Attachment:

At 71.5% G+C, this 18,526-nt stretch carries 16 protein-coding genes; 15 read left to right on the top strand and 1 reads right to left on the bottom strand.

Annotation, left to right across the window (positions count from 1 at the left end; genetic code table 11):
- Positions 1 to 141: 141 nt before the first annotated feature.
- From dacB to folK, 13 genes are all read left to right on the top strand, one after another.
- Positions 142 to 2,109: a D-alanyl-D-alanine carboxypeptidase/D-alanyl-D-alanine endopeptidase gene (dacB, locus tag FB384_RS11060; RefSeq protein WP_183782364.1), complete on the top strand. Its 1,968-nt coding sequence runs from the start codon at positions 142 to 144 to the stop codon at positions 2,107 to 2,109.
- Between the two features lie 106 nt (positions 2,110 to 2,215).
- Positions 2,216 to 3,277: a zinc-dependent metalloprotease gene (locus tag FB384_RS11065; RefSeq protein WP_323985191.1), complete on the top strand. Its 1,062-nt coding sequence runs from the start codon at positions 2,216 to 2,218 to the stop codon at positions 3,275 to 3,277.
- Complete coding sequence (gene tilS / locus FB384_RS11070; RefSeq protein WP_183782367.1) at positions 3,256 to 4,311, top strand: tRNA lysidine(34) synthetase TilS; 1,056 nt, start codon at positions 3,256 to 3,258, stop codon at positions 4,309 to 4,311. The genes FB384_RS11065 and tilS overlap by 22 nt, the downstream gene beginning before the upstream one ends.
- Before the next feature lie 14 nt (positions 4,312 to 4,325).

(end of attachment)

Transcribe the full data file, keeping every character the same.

At 71.5% G+C, this 18,526-nt stretch carries 16 protein-coding genes; 15 read left to right on the top strand and 1 reads right to left on the bottom strand.

Annotation, left to right across the window (positions count from 1 at the left end; genetic code table 11):
- Positions 1 to 141: 141 nt before the first annotated feature.
- From dacB to folK, 13 genes are all read left to right on the top strand, one after another.
- Positions 142 to 2,109: a D-alanyl-D-alanine carboxypeptidase/D-alanyl-D-alanine endopeptidase gene (dacB, locus tag FB384_RS11060; RefSeq protein WP_183782364.1), complete on the top strand. Its 1,968-nt coding sequence runs from the start codon at positions 142 to 144 to the stop codon at positions 2,107 to 2,109.
- Between the two features lie 106 nt (positions 2,110 to 2,215).
- Positions 2,216 to 3,277: a zinc-dependent metalloprotease gene (locus tag FB384_RS11065; RefSeq protein WP_323985191.1), complete on the top strand. Its 1,062-nt coding sequence runs from the start codon at positions 2,216 to 2,218 to the stop codon at positions 3,275 to 3,277.
- Complete coding sequence (gene tilS / locus FB384_RS11070; RefSeq protein WP_183782367.1) at positions 3,256 to 4,311, top strand: tRNA lysidine(34) synthetase TilS; 1,056 nt, start codon at positions 3,256 to 3,258, stop codon at positions 4,309 to 4,311. The genes FB384_RS11065 and tilS overlap by 22 nt, the downstream gene beginning before the upstream one ends.
- Before the next feature lie 14 nt (positions 4,312 to 4,325).